Ask a bartender to make you his favorite contemporary classic cocktail and there's a good chance you'll get a Red Hook (Enzo Errico's superb Punt e Mes Manhattan variation), a Penicillin (Sam Ross' ingenious scotch sour), or a Oaxaca Old Fashioned (Phil Ward's brilliant mezcal-based spin on the grandfather of cocktails). He might also set down in front of you a sweating rocks glass containing an Art of Choke cocktail.
The Art of Choke was created by Kyle Davidson at Chicago's Violet Hour. It's a revolutionary cocktail—and not only because it breaks one of mixology's cardinal rules (don't stir drinks containing citrus). It melds two fundamental cocktail formulas seamlessly: Remove the Cynar (an artichoke-based liqueur) and you've got a delicious daiquiri variation. Alternately, take out the lime juice and it's an intriguing rum-based Old-Fashioned. It should be impossible. But put it all together and you've got an unprecedented and exciting drink, one that evolves on your tongue seemingly for minutes, a mojito with the kick of a Manhattan. By the time you've had your fill of them, it'll be winter all over again.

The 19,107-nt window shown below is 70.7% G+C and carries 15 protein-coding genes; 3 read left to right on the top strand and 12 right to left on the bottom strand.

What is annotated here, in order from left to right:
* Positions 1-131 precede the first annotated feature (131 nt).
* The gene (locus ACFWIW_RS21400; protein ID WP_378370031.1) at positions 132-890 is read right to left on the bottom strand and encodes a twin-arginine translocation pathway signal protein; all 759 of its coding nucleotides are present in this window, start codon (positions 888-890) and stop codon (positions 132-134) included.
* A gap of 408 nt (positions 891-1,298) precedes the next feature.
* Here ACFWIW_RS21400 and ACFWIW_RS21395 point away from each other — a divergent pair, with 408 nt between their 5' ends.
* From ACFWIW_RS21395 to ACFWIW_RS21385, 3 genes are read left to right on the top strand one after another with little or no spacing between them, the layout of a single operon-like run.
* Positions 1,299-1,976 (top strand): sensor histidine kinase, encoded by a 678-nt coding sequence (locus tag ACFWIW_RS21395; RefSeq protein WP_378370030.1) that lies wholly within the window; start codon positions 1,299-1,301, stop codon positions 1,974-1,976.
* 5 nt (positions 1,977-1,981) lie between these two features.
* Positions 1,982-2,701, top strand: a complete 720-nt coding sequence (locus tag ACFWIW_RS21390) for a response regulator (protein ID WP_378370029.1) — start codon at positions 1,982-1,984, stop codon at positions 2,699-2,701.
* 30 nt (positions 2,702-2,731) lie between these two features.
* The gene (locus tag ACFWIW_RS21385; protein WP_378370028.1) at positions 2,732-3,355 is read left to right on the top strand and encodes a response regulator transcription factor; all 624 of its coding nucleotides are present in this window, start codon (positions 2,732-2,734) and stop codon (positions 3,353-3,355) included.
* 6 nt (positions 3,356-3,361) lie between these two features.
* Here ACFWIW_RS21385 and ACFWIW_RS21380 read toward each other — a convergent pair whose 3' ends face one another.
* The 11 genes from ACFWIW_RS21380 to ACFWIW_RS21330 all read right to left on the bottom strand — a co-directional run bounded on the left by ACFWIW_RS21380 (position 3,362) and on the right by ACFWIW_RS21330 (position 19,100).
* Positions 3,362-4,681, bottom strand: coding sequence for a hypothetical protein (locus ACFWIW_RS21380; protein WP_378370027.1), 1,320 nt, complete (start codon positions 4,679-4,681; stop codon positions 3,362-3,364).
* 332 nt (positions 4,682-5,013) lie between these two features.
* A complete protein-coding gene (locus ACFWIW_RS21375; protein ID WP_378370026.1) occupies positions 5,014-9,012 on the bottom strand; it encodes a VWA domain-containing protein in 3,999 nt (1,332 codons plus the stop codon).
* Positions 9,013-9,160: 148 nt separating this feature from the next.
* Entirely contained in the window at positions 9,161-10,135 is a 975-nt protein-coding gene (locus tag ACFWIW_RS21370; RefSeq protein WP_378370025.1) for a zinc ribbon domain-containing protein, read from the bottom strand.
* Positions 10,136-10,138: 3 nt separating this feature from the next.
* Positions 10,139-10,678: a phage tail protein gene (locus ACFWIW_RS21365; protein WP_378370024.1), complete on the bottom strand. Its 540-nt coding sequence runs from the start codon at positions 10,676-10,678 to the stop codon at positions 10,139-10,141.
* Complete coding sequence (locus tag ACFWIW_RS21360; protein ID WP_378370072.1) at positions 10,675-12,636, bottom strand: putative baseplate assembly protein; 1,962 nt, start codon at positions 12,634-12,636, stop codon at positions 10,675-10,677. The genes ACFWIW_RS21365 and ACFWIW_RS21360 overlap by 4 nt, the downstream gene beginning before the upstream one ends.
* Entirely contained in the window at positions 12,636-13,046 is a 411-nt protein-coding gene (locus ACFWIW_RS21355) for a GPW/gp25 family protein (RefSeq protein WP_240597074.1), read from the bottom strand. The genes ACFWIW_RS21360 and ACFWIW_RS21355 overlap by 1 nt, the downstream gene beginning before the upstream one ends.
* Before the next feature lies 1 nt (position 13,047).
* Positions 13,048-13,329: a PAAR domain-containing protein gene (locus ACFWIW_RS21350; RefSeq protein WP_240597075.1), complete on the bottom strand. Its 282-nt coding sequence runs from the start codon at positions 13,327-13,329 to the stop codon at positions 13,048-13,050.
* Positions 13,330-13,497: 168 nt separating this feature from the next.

The Art of Choke:
1 ounce white rum
1 ounce Cynar
1/8 ounce fresh lime juice
1/8 ounce rich demerara-sugar syrup (2:1)
1/4 ounce green Chartreuse
Sprigs of mint
In a mixing glass, lightly bruise a mint sprig with a muddler, then add the other ingredients. Stir with ice for half a minute, then strain over fresh ice into an Old-Fashioned glass. Garnish with another sprig of mint.
—Christopher Ross, assistant editor at Details